SKI-thal weapon

Pub date September 28, 2010

MUSIC E-A-SKI has been in the game nearly 20 years, producing tracks with then-partner CMT for Spice 1’s eponymous 1992 debut on Jive Records and subsequently working with the likes of Master P, Ice Cube, and even Dr. Dre. He’s also maintained a career as a rapper. Yet despite several local radio hits and four major-label deals — Priority, Relativity, Dreamworks, Columbia — he’s never released an album. The deals have always soured, yet the astute businessman has always made money on them, as his professional-grade studio in the middle of a huge house hidden beyond the Oakland Hills attests.

I’ve come by for a private screening of SKI’s new video, "No Problems," the first single from The Fifth of Skithoven, an album he plans to release next year through his own label, IMGMI. If "private screening" sounds highfalutin’, "No Problems" is no ordinary clip. It’s a six-minute film, directed by Wayans Brothers associate Michael Tiddes, that recently won an award for best music video at the 13th Okanagan International Film Festival in Kelowna, British Columbia.

"I didn’t just want to keep putting videos out there," SKI explains. "I wanted to do something more cinematic to express the music."

A John Woo-like allegory of rap integrity, "No Problems" finds SKI battling to reclaim his soul from the Devil, wagering the contents of a mysterious Pulp Fictionesque briefcase that he can do it. The "x-factor," as SKI puts it, is the actor playing the gravel-voiced, gangsta Devil: Danny Glover. After meeting years ago in activist circles — SKI frequently mentors inner-city youth — the two recently reconnected when they found themselves members of the same gym. Despite the demands of Glover’s schedule (seven films currently in post-production, according to, the Lethal Weapon star made time for the shoot.

"I did it ’cause SKI kept bugging me," Glover laughs during a quick phone call. "No, seriously. I respect what he does with Oakland and the community, and I thought it’d be fun." Judging by his over-the-top supervillain meltdown as SKI emerges triumphant, Glover had plenty of fun with the role.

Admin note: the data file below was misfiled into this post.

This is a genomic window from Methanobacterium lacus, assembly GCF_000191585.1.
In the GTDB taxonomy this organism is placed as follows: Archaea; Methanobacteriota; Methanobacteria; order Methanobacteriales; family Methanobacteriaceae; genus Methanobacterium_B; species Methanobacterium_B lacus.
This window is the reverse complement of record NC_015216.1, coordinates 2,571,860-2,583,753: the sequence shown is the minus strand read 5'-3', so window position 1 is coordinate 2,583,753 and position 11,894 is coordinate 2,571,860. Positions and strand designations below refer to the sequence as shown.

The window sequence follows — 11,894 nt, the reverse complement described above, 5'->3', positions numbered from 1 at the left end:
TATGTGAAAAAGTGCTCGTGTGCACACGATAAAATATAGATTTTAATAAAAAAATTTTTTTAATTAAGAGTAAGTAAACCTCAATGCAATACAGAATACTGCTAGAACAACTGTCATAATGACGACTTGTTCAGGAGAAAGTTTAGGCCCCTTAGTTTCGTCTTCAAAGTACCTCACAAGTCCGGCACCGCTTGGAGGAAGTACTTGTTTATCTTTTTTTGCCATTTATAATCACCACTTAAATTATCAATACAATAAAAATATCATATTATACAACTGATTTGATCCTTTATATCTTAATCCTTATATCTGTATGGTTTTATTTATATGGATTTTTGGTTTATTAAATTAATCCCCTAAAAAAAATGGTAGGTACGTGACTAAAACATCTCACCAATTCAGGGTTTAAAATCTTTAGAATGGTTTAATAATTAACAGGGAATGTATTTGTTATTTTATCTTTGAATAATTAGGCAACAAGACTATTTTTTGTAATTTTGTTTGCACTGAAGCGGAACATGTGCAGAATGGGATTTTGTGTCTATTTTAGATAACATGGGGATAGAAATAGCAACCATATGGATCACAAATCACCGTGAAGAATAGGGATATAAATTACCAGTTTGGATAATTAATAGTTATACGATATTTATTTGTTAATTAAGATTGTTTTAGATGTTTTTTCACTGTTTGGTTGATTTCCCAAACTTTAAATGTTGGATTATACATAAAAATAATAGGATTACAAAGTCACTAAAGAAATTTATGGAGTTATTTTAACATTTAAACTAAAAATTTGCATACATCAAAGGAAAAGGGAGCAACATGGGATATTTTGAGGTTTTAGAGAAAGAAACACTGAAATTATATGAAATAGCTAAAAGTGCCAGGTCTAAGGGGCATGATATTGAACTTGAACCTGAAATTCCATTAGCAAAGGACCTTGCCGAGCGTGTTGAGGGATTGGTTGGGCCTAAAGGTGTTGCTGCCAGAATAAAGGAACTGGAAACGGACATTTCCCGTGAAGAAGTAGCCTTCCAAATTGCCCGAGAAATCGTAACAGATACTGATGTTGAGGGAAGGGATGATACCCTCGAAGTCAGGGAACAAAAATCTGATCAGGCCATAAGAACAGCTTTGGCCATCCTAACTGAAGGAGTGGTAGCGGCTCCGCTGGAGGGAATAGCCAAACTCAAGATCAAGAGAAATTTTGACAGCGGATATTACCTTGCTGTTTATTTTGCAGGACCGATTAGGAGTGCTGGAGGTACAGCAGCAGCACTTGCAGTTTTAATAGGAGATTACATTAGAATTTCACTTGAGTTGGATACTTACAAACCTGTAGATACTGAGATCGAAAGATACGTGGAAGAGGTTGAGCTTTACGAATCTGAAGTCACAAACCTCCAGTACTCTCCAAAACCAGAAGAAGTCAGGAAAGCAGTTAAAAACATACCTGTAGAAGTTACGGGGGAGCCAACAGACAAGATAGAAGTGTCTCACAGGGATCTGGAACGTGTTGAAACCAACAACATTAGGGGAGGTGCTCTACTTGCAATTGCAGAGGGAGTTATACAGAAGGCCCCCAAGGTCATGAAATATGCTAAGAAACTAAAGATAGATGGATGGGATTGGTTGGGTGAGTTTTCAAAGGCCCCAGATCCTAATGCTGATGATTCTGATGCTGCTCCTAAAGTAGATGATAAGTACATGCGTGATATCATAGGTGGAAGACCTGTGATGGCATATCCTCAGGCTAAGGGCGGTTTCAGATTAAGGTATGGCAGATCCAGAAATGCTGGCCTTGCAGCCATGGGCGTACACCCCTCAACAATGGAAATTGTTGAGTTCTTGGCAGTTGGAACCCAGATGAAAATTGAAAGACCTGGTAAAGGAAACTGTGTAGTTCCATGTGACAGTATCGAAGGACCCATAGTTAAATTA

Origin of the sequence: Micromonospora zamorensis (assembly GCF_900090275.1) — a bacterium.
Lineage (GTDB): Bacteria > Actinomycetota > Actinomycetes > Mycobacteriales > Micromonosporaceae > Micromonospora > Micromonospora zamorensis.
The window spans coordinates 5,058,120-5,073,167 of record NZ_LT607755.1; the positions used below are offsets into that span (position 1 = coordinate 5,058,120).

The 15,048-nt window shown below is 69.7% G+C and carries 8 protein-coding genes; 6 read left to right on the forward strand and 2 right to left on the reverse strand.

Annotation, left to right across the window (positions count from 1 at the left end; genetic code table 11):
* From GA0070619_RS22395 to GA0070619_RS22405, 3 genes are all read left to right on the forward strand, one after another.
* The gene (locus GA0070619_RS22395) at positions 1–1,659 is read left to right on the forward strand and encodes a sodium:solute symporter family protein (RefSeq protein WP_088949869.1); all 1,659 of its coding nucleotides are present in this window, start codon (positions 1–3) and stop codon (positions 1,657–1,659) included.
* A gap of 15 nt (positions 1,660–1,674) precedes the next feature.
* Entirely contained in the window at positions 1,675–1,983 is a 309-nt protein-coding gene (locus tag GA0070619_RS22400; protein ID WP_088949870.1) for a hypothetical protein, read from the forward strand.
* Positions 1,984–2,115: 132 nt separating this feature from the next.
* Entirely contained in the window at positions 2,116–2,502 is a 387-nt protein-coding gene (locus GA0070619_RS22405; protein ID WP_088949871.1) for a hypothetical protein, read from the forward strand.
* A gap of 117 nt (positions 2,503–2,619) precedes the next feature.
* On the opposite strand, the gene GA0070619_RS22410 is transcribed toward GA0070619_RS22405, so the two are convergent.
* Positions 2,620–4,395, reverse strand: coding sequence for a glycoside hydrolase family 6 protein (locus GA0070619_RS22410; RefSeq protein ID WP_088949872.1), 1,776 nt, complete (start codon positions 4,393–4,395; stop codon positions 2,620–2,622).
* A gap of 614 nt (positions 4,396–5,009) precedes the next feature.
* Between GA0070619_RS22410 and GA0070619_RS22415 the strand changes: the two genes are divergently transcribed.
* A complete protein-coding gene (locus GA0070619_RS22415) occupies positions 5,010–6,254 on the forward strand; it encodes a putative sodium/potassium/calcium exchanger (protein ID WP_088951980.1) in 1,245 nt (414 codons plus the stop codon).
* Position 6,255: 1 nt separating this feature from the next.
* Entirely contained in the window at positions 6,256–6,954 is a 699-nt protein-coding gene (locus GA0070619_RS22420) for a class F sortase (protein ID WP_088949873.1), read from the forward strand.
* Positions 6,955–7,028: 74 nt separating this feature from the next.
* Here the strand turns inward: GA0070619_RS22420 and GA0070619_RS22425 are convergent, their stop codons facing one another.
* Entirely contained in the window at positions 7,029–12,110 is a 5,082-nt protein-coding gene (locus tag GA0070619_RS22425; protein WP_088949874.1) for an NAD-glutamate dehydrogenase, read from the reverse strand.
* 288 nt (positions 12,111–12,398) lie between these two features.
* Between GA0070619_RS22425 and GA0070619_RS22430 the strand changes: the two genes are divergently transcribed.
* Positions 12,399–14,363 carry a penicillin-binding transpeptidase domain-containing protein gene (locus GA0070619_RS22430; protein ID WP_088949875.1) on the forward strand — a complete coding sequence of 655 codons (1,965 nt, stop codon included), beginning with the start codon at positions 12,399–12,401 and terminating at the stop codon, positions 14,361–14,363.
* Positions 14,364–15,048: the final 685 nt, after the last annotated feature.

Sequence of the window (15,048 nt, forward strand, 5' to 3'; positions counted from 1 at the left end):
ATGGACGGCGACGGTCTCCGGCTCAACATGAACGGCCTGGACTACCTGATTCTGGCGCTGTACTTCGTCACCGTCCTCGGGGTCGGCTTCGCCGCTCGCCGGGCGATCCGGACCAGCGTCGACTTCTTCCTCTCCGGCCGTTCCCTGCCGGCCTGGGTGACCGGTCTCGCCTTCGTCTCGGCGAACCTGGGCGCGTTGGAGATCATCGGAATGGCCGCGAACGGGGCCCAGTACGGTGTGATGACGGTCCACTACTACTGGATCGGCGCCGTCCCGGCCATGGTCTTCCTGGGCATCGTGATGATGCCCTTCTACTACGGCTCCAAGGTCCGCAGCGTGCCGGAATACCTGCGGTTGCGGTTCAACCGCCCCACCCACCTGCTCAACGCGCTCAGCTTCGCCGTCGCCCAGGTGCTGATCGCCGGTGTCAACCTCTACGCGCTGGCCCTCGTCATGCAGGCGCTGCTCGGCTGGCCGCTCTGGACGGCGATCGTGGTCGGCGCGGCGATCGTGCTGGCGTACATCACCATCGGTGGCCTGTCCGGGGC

"It was an honor for him to even want to be in a hip-hop project," SKI says. "I did my first line with him and just froze, like, ‘This is Danny Glover!’ I ain’t gonna lie, I got star-struck! And I’ve done a lot of stuff."

It’s hard to imagine a tongue-tied E-A-SKI, but then again, even Frank Sinatra looks intimidated alongside Marlon Brando in Guys and Dolls (1955). Getting Glover in his video is exactly the type of rabbit SKI consistently pulls out of his hat to keep himself relevant in a genre in which artists usually have short self-lives. Even on his own independent label, SKI routinely places videos on MTV, most recently 2009’s "Rare Form" by IMGMI-signee and Frontline-member Locksmith. Although there’s a trailer for "No Problems" on MTV’s movie blog, and SKI plans more film festival screenings, the video remains unreleased.

"I want to make its debut a big thing," SKI says. "Like MTV showing the trailer, having a build up, then boom! — a Jam of the Week. We have a relationship, so they’re open to it. But it’s still in the works because I’m trying to see what’s best for my album."

Like a rap Paul Masson, SKI will serve no wine before its time, and Skithoven is no exception, though he’s already lined up tracks with the likes of Tech 9ine, Freeway, and Ice Cube (whose upcoming I Am the West [Lench Mob] includes a bonus track produced by SKI). "It’s like a puzzle," he says. "I like to get the pieces and now I’m structuring it." But will we finally see an album from the man known as "The Bay’s Dre," or will there be more of the Detox-like delays that have led him to shelve previous discs like Earthquake and Apply Pressure? SKI’s patience is unwavering.

"I never let people dictate to me," he says. "I’m gonna do what I wanna do. I’ve always been a firm believer in, if I can’t do what I want to do at that time and then too much time goes by, it’s time to reinvent."